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I have a large ($10^6$ by $10^6$) sparse ($0.4$% nonzero) hermitian matrix $H$ arising from the discretization of an elliptic PDE. I would like to approximate $H$ with a smaller matrix $H'$ in such a way that $H'$ and $H$ have nearly identical eigenvectors and eigenvalues for the lowest 5 or 6 eigenvalues.

This could be done if I knew the lowest eigenvectors of $H$ as I could simply restrict $H$ to the space spanned by these values. However I would like to be able to find an approximation before solving eigenvalue problem (in fact my eventual goal is to make solving the eigenvalue problem more efficient).

I know of the recent work on approximating SDD systems with graph sparsification as well as multilevel operator compression. What else is out there?

The application is a full-CI treatment of a multiparticle quantum system.

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Isn't this what the Lanczos algorithm was designed for? http://en.wikipedia.org/wiki/Lanczos_algorithm

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Sorta, but that's not what I want here. I am trying to compress the operator without first computing an invariant subspace. It would be great if one could identify which entries of the matrix contribute most to the eigenvectors without explicitly forming the matrix (it's about 90GB in RAM). If you think this sounds crazy that makes two of us. Ideally my advisor would be the third but no luck there. –  dranxo May 6 '11 at 4:39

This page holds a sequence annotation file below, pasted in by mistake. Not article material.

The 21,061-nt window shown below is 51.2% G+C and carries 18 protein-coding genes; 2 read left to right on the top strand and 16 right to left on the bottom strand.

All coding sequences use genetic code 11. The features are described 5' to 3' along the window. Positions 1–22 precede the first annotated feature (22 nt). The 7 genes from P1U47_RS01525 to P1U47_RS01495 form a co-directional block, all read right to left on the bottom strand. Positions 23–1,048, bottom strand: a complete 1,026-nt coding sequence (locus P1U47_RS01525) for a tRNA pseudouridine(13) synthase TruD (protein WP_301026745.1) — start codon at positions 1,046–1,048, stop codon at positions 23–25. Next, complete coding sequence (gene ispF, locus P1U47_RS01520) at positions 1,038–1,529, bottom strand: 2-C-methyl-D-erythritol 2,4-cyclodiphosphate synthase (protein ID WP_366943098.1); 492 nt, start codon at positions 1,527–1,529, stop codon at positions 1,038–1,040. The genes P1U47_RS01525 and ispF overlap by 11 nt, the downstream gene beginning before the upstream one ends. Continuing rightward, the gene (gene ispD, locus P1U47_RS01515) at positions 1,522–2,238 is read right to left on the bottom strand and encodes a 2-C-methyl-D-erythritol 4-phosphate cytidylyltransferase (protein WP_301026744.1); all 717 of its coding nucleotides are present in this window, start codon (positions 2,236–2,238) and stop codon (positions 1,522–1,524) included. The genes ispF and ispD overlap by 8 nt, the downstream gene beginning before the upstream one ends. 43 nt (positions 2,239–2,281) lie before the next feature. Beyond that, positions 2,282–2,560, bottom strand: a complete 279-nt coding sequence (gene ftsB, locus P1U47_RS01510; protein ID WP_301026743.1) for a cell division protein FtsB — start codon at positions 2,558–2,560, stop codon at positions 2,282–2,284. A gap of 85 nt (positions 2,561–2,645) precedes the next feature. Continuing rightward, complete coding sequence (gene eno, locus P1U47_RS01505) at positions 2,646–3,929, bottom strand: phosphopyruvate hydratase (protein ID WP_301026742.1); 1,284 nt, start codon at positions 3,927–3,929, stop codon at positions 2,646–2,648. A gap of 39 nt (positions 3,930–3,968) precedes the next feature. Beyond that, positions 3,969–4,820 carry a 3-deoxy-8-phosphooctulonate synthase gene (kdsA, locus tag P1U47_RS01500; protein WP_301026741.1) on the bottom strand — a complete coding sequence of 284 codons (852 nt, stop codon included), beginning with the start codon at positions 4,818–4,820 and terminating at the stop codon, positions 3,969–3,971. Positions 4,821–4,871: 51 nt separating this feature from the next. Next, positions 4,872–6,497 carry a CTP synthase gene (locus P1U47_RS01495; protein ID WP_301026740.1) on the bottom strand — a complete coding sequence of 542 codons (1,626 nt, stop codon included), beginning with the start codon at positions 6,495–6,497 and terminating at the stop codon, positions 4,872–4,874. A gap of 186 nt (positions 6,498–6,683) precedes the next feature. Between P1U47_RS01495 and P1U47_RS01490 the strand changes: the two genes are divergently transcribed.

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You do not need to form the matrix to run Lanczos, you just need a "black-box" function that computes $Av$ given a vector $v$. If you cannot even do this efficiently, please specify how you can interact with the matrix, or which special structure it has. –  Federico Poloni May 6 '11 at 7:03
    
Yes, you only need to form $Av$ to do Lanczos. My matrix is exactly this $\mathbb{H}$: en.wikipedia.org/wiki/Configuration_interaction . I would like it to be smaller while still preserving the lowest energy states. A similar problem arises in finite element simulations. Consider coarsening the discretization in certain regions in order to work with a smaller stiffness matrix. Normally this is done using geometric intuition but in my problem the space is high dimensional so I would like to somehow automate the coarsening. –  dranxo May 6 '11 at 21:35
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